Russia, one of the world’s biggest centers for Bitcoin mining, has proposed a ban on all cryptocurrency operations in the country – a move that would outlaw the purchase of crypto for fiat currency, and stop financial institutions from carrying out any operations with cryptocurrencies.
In a report published Thursday, the country’s central bank compared cryptocurrencies like Bitcoin to a pyramid scheme, noting that “their price growth is largely supported by demand from new entrants to the market.” Cryptocurrency's completely bonkers volatility, which is a feature, not a bug, was also noted in the report as being "defined primarily by speculative demand for future growth, which creates bubbles" – thus threatening financial stability and citizens' wellbeing.
“We consider it very important to ban using Russian financial infrastructure to obtain cryptocurrency,” said Elizaveta Danilova, head of the central bank’s financial stability department, per the Financial Times. “We think this will help remove a significant part of the risks and ensure that cryptocurrency won’t be so popular.”
At the moment, an estimated $5 billion worth of transactions are carried out using cryptocurrency in Russia, with the country accounting for more than one-ninth of the global “hashrate” – that is, the amount of computing power being used by cryptocurrency networks. While the actual ownership of cryptocurrencies will not be made illegal, Danilova warned that regulators would be monitoring their use.
The crackdown comes not long after a similar move from China in September last year. After years of increasingly strict anti-cryptocurrency regulation, the Chinese central bank finally outlawed all cryptocurrency transactions, effectively banning them outright. More recently, regulators from the EU have come out in support of banning the energy-hungry "proof of work" mining practice.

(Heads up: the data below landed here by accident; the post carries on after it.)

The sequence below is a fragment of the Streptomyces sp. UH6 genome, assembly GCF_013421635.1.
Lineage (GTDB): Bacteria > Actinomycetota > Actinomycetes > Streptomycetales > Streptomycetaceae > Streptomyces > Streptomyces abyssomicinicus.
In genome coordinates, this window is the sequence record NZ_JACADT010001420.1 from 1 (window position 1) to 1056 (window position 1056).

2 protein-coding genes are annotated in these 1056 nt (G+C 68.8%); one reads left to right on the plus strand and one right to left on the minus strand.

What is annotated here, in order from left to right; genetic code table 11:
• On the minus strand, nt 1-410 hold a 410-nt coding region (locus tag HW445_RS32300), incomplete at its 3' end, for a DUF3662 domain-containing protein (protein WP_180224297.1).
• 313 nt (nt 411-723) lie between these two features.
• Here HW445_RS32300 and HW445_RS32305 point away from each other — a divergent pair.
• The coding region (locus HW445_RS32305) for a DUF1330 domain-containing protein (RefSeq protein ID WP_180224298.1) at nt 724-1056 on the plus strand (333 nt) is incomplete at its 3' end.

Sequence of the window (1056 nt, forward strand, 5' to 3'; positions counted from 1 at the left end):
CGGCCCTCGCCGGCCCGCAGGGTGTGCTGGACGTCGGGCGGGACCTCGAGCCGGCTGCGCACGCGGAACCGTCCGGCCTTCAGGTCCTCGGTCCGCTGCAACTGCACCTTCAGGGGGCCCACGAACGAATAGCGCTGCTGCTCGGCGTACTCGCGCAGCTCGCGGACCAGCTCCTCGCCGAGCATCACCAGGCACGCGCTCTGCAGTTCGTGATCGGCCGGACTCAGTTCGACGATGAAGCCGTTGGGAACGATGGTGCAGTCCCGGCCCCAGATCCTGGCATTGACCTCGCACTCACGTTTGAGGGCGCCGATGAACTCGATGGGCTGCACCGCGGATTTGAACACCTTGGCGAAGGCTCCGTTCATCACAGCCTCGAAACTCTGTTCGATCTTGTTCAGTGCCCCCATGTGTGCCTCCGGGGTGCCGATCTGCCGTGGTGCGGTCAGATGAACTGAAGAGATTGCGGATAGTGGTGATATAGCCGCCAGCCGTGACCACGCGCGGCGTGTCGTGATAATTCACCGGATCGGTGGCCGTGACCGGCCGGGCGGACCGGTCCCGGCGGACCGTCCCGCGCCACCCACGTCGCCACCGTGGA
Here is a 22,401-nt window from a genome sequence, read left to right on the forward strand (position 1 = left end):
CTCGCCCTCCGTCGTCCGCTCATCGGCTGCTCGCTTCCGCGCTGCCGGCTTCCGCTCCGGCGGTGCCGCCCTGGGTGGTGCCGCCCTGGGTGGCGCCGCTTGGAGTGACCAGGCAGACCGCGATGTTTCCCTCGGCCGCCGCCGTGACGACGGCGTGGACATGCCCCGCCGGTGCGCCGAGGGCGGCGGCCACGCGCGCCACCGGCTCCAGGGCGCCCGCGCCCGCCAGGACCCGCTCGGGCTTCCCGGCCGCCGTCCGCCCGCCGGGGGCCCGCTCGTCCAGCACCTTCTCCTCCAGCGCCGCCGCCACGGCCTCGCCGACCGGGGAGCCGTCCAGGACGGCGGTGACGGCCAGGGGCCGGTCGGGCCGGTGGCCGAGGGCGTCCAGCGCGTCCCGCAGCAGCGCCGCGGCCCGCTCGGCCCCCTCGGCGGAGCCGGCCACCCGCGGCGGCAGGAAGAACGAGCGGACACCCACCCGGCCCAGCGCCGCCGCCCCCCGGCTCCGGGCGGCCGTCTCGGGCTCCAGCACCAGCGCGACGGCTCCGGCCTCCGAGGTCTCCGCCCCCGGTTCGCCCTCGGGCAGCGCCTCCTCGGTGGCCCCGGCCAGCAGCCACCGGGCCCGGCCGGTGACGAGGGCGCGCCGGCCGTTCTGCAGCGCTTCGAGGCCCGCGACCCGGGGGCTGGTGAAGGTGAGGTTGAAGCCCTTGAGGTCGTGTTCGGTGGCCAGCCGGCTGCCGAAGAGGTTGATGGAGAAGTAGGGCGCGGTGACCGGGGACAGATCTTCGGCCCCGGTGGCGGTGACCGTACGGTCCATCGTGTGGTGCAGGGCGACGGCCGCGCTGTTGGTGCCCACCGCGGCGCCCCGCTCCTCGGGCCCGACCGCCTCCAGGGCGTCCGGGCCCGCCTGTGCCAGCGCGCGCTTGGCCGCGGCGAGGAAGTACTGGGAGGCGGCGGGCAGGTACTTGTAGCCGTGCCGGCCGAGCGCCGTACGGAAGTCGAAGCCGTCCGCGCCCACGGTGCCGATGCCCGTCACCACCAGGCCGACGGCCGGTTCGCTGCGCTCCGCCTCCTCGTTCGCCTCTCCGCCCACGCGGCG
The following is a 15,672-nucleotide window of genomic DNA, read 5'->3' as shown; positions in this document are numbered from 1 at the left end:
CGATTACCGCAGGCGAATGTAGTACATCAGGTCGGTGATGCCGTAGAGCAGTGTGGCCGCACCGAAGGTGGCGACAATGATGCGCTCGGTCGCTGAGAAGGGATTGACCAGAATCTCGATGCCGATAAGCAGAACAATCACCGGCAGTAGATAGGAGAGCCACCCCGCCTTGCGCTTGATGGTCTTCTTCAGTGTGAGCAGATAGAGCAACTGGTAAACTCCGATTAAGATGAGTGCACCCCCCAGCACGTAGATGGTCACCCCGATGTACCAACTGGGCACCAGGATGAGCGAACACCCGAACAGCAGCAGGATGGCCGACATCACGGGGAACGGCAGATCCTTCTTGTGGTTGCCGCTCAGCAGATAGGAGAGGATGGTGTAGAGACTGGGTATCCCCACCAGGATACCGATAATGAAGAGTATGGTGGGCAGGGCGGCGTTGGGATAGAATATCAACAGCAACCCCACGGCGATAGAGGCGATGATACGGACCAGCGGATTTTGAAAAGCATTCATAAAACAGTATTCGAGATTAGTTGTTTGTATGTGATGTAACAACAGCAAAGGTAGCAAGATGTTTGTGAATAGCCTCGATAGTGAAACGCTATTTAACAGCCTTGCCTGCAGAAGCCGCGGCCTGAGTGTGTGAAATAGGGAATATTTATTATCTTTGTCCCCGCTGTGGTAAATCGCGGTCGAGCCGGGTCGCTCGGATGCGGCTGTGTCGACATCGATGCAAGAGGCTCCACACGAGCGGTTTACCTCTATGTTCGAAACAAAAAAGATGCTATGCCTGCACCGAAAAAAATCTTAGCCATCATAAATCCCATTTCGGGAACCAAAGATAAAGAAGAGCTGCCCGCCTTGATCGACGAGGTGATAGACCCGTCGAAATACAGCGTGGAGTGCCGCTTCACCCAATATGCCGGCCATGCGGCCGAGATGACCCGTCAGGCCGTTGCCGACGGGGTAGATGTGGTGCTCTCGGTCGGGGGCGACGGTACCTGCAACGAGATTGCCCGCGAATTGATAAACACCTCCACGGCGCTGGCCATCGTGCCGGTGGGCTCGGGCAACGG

As with the move from China, Russia's proposal has sent crypto prices tumbling – bitcoin prices are currently at their lowest since last August. Some cryptocurrency enthusiasts believe a full ban on cryptocurrency is unlikely in Russia, and expect a “more balanced” position to emerge once the proposal has been discussed in more depth, Reuters reports.
Like China, Russian officials are citing the country’s goals of carbon neutrality as one reason for the move – cryptocurrency mining operations worldwide currently use more energy than many entire countries. The central bank also said that cryptocurrency could increase inflation in the country by “limiting the sovereignty of monetary policy” – which may be why the bank is reportedly planning to issue its own digital rouble later this year.
Meanwhile, Elvira Nabiullina, Russia’s central bank governor, told the Financial Times that she has long been a critic of cryptocurrencies’ notorious use in the black market.
“There are big risks of cryptocurrencies being used for money laundering and illegal operations, and we’ve spent a lot of effort on clearing the financial system of illegal and dubious operations,” she told the Financial Times last year. “A significant number of the bank licenses we revoked were because they were doing dubious things like this.”
“We already defeated this problem,” she added. “[We] don’t want to let it in through the back door.”